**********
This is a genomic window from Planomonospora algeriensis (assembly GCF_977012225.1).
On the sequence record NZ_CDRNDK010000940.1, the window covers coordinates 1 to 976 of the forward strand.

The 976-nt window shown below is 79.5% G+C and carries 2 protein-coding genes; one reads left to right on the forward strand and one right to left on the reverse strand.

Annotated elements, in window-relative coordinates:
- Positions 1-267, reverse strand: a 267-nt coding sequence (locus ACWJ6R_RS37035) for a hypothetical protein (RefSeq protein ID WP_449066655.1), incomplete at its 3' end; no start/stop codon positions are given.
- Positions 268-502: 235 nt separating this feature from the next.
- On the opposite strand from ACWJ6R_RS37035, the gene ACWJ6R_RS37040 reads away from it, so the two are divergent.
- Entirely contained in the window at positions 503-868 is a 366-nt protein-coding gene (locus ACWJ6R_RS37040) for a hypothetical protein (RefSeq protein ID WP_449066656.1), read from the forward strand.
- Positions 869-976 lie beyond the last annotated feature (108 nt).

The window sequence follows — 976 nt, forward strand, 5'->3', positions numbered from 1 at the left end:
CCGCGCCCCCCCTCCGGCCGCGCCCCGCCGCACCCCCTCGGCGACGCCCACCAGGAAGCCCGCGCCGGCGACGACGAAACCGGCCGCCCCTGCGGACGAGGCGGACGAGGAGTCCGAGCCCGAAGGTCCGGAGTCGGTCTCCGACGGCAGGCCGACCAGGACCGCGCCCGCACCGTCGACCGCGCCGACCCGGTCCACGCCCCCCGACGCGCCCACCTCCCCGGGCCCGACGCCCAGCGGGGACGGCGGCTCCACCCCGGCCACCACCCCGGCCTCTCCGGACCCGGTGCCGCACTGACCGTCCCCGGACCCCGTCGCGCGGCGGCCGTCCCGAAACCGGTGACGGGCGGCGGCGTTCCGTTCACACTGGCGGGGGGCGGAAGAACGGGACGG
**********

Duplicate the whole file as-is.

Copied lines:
This is a genomic window from Planomonospora algeriensis (assembly GCF_977012225.1).
On the sequence record NZ_CDRNDK010000940.1, the window covers coordinates 1 to 976 of the forward strand.

The 976-nt window shown below is 79.5% G+C and carries 2 protein-coding genes; one reads left to right on the forward strand and one right to left on the reverse strand.

Annotated elements, in window-relative coordinates:
- Positions 1-267, reverse strand: a 267-nt coding sequence (locus ACWJ6R_RS37035) for a hypothetical protein (RefSeq protein ID WP_449066655.1), incomplete at its 3' end; no start/stop codon positions are given.
- Positions 268-502: 235 nt separating this feature from the next.
- On the opposite strand from ACWJ6R_RS37035, the gene ACWJ6R_RS37040 reads away from it, so the two are divergent.
- Entirely contained in the window at positions 503-868 is a 366-nt protein-coding gene (locus ACWJ6R_RS37040) for a hypothetical protein (RefSeq protein ID WP_449066656.1), read from the forward strand.
- Positions 869-976 lie beyond the last annotated feature (108 nt).

The window sequence follows — 976 nt, forward strand, 5'->3', positions numbered from 1 at the left end:
CCGCGCCCCCCCTCCGGCCGCGCCCCGCCGCACCCCCTCGGCGACGCCCACCAGGAAGCCCGCGCCGGCGACGACGAAACCGGCCGCCCCTGCGGACGAGGCGGACGAGGAGTCCGAGCCCGAAGGTCCGGAGTCGGTCTCCGACGGCAGGCCGACCAGGACCGCGCCCGCACCGTCGACCGCGCCGACCCGGTCCACGCCCCCCGACGCGCCCACCTCCCCGGGCCCGACGCCCAGCGGGGACGGCGGCTCCACCCCGGCCACCACCCCGGCCTCTCCGGACCCGGTGCCGCACTGACCGTCCCCGGACCCCGTCGCGCGGCGGCCGTCCCGAAACCGGTGACGGGCGGCGGCGTTCCGTTCACACTGGCGGGGGGCGGAAGAACGGGACGG